Complicity and Struggle : Theory and Society
When I look around trying to make sense of myself and a traumatically changeful India, I am puzzled and pained by a sense of intellectual diaspora. All of us in this Seminar are, I believe, socially engaged theoretical labourers. Most of us are stretched too thin, moving from one agonized arena of action and concern to another. Most of us are bloodied and scarred by practices of politics, if not directly in the lived imagination of what power does to groups and individuals we work for and with.
Even if we do not say it aloud, we must share Mohandas Gandhi's feeling; he said, memorably
... If I seem to take part in politics it is only because politics encircles us today like the coil of a snake from which one cannot get out, no matter how much one tries, I wish therefore to wrestle with the snake. . . (Gandhi, 1986: 42)
But we must also recall that the same Gandhi burst uncontrollably in tears (according to Rajendra Prasad's account) after Champaran. Bapuji said, in an uncharacteristic gesture of diffidence:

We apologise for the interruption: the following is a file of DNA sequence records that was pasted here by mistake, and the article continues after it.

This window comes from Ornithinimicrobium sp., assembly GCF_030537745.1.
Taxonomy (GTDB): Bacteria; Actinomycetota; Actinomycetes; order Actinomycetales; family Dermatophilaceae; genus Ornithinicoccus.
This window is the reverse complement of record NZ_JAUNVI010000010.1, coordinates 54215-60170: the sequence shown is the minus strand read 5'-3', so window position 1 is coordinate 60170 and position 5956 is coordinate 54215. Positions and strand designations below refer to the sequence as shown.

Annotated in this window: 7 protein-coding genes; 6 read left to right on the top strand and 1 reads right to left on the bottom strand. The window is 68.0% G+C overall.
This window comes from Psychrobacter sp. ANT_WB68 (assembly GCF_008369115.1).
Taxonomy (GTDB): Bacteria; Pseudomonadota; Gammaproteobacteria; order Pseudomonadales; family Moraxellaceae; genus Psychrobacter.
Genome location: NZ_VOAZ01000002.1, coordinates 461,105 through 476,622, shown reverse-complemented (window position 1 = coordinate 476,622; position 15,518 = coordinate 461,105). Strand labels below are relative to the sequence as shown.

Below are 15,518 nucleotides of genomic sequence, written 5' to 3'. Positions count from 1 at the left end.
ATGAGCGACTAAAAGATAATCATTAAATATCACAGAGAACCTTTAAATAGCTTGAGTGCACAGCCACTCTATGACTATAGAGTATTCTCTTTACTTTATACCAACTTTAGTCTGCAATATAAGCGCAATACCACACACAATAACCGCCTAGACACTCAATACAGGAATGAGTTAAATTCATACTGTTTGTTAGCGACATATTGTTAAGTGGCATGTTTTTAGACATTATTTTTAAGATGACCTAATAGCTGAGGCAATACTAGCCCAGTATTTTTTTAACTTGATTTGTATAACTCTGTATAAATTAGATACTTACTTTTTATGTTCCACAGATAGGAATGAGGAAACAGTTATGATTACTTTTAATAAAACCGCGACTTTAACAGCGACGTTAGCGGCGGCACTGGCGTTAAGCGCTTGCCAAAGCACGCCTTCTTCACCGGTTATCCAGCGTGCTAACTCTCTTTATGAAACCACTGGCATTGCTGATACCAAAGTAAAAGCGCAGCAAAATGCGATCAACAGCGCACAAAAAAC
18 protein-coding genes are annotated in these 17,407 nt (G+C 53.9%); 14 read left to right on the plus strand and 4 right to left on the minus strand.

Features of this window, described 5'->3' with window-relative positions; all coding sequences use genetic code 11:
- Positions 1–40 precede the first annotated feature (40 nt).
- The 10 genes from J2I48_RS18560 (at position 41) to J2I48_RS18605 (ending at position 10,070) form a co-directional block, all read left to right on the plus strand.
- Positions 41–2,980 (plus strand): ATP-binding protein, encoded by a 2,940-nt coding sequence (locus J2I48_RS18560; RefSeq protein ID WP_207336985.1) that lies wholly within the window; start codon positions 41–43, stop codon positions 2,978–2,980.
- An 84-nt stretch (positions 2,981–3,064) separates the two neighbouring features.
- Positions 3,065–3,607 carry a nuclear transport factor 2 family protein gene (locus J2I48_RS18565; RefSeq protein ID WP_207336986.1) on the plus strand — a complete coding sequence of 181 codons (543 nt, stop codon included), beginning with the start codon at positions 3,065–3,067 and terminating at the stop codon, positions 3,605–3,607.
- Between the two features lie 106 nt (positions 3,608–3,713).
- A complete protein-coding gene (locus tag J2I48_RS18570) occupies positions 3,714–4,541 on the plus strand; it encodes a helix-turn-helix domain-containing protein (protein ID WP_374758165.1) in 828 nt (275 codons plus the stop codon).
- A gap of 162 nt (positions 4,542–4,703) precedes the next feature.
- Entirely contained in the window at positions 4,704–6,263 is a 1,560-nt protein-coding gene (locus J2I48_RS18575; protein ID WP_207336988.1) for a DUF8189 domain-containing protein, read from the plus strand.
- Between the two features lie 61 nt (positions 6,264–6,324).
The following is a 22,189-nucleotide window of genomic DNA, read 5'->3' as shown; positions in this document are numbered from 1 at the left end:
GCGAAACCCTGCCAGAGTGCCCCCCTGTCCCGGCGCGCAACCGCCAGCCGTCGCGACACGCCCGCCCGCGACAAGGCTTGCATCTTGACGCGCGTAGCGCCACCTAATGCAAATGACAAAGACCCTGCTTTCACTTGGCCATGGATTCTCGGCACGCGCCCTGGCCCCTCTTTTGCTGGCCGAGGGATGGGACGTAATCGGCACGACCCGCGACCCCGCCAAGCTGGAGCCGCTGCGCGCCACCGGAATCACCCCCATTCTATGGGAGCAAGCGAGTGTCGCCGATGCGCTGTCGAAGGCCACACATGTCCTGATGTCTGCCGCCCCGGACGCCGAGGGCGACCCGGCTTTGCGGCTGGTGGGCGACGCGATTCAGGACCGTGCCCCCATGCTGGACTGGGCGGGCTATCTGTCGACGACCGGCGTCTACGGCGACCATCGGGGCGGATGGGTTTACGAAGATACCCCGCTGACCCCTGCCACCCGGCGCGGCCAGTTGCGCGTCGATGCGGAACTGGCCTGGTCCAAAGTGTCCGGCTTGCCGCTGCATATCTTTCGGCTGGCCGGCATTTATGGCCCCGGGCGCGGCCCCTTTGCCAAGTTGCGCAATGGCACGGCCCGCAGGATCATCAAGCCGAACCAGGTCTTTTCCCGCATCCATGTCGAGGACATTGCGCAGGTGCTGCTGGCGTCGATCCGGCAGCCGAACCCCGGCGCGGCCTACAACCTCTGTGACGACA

. . . What indeed am I doing?—Hardly do I accomplish one task when I get involved with the second; while the second is unfinished, I get involved in the third. This (Sabarmati) Ashram I had created with great enthusiasm and expectation. It was my wish to live here and make this Ashram an ideal one and make Ashramwasis into ideal workers. But even before this talk can properly begin, I had to go to Champaran. . . Sure, in some ways the task of ameliorating the conditions of peasants was attained but did the peasants really gam anything out of this? The basic task of living with them, to improve their life-style, to make them fearless, and to provide them Kelavani an untranslatable notion, impoverished by its usual rendering as' education'; per-
Delhi University, Delhi.
Social Scientist, Vol. 19, Nos. 9-10, October-November, 1991